92,000 Jews to gather at MetLife Stadium on New Year’s Day
On January 1, 2020, approximately 92,000 people are set to gather at MetLife Stadium in New Jersey to celebrate the 13th completion of the Daf Yomi program (Siyum HaShas), a seven-and-a-half-year cycle of studying the Talmud.
Uniting Jews: The event, organized by Agudath Israel of America, is considered to be the largest gathering of American Jews in a single venue in the history of the United States. Featuring speeches from leading rabbis of the Orthodox Jewish community, the gathering will be broadcast around the world.
Safety first: Rabbi Yosef Chaim Golding, the Siyum’s chief operating officer, tells JI that the recent Jersey City attack has had no impact on the already high-level security measures in place. Over the past few months, Golding has been working closely with more than 50 law enforcement agencies including the New Jersey State Police, New Jersey Department of Homeland Security, New York City Police Department and the FBI to ensure that the stadium is “the safest place to be in New Jersey on January 1st,” according to Golding.
Yossi Gleiberman, a lecturer and the composer of the “Songs of Shas” musical video series, spoke with Jewish Insider about the nature of the celebration, the discipline needed to be part of the Daf Yomi daily study, and how it connects people of all backgrounds and at every stage of life.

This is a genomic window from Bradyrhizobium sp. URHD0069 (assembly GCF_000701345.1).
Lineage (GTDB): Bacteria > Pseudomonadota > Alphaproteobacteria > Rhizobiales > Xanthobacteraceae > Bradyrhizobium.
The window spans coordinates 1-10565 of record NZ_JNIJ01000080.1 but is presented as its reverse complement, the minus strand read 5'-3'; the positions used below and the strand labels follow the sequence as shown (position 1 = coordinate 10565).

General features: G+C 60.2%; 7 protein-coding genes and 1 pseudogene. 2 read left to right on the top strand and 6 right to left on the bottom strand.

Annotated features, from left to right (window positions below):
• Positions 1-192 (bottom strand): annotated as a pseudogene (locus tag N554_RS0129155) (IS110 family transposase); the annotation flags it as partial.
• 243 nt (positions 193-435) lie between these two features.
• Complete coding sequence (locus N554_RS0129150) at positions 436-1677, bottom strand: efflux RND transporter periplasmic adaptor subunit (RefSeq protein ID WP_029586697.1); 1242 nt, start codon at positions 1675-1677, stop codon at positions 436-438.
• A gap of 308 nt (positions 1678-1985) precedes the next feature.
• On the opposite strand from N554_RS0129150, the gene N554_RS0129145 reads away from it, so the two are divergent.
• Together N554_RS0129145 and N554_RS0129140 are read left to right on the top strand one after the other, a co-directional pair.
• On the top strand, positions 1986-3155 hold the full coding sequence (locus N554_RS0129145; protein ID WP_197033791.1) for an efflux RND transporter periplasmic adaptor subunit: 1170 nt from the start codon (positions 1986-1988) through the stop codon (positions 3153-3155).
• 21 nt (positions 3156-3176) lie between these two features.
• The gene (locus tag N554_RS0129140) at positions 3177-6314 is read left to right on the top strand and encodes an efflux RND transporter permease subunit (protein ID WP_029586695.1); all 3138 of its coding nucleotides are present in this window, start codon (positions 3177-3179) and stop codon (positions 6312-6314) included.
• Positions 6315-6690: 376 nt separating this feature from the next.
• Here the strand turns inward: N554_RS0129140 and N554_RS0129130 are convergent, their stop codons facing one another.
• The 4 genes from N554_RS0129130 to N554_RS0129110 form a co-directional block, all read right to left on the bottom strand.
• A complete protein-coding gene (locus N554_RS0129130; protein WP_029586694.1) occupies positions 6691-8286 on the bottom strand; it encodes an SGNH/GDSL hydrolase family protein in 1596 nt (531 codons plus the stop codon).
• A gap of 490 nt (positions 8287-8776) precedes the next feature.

Background: “The Talmud is a 20-volume set of 37 different tractates that make up all aspects of Jewish life and Jewish law,” Gleiberman said. “In total we have over 2,700 pages of content. In the 1930s, it was Rabbi Meir Shapiro’s idea to start a program where people would be studying the same page on a daily basis — approximately between 40 minutes and an hour a day — throughout the whole world — so that if a person in New York travels to London or somebody from London travels to Japan, he’d meet the fellow participant of the Daf Yomi cycle and they can study together and share their thoughts. And today… we are able to share with people from around the world or other study groups daily lectures and commentaries via social media.”
The book of ethics: According to Gleiberman, Talmud studies are not necessarily focused on a person’s relationship with God, but largely focused on ethics — business ethics, ethical manners at home, and the way people should treat each other. At his two daily lectures, Glieberman said, fellow attendees are mostly “practicing good-standing members of the community — it can be from a lawyer to a doctor or people involved in retail or any other kind of labor — and they’re able to juggle and balance a life of studying along with the life of having a family and enjoying and taking advantage of all the great things that the world has.”
Celebrating a journey: Unlike wedding celebrations or graduations, where one celebrates reaching a milestone or accomplishment and then moves on in life, the Siyum, Glieberman explains, is “celebrating the journey. The destination came about as we went through the journey for the last seven-and-a-half years, and the journey starts again the next day. The gathering itself is not necessarily where people are going to go partying and drinking, but an opportunity to reconnect, to get re-energized and to celebrate our commitment.”